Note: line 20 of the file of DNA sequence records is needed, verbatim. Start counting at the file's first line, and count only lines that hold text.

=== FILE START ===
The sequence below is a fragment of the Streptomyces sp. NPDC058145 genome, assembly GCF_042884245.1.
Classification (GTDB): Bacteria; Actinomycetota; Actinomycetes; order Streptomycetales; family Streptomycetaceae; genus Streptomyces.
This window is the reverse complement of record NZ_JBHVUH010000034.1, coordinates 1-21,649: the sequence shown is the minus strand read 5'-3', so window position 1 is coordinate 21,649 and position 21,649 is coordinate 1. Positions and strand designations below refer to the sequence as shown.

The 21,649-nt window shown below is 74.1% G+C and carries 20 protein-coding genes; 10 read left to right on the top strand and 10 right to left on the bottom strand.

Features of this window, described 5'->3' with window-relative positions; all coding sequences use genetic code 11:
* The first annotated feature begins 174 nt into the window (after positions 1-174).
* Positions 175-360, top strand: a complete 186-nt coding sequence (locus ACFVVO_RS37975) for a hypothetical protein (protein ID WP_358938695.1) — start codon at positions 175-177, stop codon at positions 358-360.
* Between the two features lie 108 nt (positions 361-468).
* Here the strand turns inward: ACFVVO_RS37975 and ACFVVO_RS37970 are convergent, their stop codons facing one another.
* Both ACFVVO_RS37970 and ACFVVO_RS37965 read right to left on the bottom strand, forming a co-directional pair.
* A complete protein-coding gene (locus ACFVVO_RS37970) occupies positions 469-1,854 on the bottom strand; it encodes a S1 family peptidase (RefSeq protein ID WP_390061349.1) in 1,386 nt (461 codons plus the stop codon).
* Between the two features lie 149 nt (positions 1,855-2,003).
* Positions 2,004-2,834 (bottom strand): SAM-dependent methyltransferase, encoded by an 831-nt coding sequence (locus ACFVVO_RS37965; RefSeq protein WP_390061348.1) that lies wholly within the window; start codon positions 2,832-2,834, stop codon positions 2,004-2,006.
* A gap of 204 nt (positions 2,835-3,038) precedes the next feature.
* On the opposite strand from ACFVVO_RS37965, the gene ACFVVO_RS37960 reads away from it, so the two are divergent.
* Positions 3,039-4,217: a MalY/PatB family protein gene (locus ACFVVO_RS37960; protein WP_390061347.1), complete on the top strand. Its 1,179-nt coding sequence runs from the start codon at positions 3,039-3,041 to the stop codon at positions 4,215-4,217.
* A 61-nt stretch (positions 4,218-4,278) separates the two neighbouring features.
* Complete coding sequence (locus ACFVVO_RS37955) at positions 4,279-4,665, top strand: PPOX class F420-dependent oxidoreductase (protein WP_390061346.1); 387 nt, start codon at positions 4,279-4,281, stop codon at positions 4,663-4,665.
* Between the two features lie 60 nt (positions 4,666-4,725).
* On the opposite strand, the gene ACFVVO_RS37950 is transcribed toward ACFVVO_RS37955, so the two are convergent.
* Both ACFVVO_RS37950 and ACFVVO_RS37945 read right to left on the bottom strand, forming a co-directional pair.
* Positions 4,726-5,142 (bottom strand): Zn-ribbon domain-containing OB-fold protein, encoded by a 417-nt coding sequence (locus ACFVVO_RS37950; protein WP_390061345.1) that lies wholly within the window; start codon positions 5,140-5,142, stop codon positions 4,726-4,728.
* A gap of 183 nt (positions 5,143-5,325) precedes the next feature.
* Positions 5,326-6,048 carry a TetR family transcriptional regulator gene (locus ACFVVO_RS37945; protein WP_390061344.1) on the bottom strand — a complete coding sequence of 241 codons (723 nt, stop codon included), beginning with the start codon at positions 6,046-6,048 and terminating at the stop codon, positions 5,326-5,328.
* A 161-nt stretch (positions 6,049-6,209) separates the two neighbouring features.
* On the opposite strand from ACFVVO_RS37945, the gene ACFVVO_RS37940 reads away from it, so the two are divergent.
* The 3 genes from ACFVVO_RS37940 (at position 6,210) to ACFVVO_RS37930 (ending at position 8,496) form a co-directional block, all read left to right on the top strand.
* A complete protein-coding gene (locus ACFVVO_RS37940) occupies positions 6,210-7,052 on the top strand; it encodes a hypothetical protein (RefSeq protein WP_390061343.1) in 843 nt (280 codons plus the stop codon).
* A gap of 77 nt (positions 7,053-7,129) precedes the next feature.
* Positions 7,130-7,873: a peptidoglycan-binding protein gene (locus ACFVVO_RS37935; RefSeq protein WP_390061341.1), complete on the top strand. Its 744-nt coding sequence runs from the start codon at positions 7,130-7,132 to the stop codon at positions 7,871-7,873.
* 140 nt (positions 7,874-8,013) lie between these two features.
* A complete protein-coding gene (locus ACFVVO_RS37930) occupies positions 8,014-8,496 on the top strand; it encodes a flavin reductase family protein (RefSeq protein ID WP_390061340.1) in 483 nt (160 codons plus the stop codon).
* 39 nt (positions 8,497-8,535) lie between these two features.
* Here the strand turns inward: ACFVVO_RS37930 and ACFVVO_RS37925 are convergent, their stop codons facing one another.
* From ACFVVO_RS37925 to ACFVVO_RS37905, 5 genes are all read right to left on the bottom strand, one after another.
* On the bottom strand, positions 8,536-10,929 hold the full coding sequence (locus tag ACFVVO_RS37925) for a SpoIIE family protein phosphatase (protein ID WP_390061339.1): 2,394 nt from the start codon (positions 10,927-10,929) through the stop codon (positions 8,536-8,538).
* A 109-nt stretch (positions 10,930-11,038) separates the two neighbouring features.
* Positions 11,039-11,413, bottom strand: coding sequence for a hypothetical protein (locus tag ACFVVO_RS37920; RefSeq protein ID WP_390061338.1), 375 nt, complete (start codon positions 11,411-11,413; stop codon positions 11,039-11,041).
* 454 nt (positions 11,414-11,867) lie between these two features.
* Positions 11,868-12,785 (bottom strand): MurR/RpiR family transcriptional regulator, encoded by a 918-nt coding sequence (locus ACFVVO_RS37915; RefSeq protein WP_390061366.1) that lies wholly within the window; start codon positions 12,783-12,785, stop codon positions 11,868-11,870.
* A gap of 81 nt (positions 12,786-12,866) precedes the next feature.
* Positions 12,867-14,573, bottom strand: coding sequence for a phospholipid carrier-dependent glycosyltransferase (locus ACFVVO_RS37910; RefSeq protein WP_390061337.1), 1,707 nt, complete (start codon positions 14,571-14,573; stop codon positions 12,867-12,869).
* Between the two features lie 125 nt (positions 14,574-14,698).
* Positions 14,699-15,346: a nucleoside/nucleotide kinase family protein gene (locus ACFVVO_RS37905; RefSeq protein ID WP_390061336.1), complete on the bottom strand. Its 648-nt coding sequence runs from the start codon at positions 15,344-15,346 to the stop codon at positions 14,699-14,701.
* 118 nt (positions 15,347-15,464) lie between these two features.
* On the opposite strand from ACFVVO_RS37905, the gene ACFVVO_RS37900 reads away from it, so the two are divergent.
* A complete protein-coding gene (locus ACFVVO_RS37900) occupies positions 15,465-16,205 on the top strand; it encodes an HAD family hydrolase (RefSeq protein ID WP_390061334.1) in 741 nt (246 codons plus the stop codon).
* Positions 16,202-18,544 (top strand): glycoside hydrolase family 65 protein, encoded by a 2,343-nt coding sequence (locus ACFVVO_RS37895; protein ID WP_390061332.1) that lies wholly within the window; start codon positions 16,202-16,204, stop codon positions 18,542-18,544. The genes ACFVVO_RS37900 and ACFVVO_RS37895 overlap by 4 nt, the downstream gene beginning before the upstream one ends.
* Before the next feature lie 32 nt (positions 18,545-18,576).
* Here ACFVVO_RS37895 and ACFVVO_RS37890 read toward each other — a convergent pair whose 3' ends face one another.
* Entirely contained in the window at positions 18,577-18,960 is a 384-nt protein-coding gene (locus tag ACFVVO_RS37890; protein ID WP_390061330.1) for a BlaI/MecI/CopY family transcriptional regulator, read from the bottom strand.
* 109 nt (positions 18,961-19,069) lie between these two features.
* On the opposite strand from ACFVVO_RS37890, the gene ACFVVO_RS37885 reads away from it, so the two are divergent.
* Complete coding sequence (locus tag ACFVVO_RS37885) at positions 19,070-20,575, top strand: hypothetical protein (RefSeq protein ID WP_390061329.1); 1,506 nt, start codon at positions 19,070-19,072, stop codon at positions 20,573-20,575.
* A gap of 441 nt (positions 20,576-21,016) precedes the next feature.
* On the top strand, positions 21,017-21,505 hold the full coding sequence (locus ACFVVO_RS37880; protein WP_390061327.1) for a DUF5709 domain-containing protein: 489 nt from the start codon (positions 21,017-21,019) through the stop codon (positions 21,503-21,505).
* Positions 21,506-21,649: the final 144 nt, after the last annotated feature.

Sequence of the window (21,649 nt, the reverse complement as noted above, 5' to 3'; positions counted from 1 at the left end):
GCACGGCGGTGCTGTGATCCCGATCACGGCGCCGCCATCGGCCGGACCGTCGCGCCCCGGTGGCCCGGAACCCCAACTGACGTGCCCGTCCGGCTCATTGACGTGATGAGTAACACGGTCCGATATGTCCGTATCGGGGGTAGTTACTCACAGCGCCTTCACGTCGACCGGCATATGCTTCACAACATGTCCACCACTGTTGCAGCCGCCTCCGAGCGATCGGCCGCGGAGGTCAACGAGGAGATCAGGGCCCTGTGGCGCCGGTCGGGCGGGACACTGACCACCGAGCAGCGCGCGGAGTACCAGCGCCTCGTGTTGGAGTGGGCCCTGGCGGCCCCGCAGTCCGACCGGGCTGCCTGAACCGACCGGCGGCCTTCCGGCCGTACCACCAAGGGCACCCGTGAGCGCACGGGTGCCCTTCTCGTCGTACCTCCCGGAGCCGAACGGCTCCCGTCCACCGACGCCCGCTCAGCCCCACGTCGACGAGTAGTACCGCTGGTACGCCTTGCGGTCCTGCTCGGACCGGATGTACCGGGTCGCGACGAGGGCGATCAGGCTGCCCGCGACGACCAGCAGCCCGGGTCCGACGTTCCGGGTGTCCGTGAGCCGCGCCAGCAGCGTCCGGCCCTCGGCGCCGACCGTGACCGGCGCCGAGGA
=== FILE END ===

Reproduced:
* On the opposite strand, the gene ACFVVO_RS37950 is transcribed toward ACFVVO_RS37955, so the two are convergent.